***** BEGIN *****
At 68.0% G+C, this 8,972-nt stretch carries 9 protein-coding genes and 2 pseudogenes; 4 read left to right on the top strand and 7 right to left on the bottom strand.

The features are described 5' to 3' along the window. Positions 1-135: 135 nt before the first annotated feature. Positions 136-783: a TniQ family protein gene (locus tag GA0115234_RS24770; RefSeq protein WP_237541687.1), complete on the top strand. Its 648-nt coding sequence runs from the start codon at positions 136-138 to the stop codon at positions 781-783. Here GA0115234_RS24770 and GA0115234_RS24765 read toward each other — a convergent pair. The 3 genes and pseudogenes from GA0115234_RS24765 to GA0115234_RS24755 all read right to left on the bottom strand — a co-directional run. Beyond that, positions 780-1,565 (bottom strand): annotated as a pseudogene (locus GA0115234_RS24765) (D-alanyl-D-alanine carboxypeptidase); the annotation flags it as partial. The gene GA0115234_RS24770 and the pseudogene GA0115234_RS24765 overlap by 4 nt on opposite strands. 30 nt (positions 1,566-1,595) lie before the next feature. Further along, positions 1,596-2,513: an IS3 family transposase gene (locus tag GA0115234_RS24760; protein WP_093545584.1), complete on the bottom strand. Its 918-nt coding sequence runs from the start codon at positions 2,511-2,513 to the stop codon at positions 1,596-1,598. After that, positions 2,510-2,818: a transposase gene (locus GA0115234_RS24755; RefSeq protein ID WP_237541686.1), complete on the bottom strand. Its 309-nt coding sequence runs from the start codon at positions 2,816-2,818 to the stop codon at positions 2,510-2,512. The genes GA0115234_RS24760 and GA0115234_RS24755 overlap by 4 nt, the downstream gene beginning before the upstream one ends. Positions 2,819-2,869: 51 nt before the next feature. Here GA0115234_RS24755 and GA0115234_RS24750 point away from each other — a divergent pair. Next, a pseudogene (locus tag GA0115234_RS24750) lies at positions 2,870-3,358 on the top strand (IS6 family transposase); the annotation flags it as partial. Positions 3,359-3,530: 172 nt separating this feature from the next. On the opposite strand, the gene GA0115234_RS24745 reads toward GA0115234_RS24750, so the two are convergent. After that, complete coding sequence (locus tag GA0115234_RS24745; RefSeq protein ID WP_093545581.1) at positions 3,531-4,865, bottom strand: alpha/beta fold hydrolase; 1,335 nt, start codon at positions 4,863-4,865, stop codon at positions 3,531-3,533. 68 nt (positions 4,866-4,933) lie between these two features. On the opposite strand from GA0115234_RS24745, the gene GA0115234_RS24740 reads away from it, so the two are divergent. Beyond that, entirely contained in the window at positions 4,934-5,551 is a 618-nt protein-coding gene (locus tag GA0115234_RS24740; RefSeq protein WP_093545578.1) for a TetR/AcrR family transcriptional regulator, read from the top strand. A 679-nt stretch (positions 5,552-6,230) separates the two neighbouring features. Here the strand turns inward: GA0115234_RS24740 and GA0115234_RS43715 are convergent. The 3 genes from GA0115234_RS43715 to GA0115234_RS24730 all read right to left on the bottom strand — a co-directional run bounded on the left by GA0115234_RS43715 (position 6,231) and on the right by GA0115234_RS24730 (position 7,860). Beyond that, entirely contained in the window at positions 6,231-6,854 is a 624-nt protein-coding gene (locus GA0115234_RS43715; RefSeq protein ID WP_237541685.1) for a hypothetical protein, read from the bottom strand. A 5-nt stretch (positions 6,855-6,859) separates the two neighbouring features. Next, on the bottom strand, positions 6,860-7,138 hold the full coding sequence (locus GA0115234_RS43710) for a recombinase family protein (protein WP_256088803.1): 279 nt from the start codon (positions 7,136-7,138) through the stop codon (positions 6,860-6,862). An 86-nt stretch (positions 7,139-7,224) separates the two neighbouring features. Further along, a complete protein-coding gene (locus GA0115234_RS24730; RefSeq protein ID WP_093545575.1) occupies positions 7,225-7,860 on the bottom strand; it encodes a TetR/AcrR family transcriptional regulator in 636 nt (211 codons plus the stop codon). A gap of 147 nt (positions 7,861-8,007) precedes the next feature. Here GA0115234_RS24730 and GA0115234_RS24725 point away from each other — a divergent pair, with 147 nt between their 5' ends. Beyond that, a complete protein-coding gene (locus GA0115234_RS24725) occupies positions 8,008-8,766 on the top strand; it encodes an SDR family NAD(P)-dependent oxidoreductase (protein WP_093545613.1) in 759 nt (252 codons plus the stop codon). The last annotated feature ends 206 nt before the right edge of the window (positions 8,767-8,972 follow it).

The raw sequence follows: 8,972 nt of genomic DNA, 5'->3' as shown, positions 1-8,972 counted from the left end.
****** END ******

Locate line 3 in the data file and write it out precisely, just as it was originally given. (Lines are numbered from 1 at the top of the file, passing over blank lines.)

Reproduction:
The raw sequence follows: 8,972 nt of genomic DNA, 5'->3' as shown, positions 1-8,972 counted from the left end.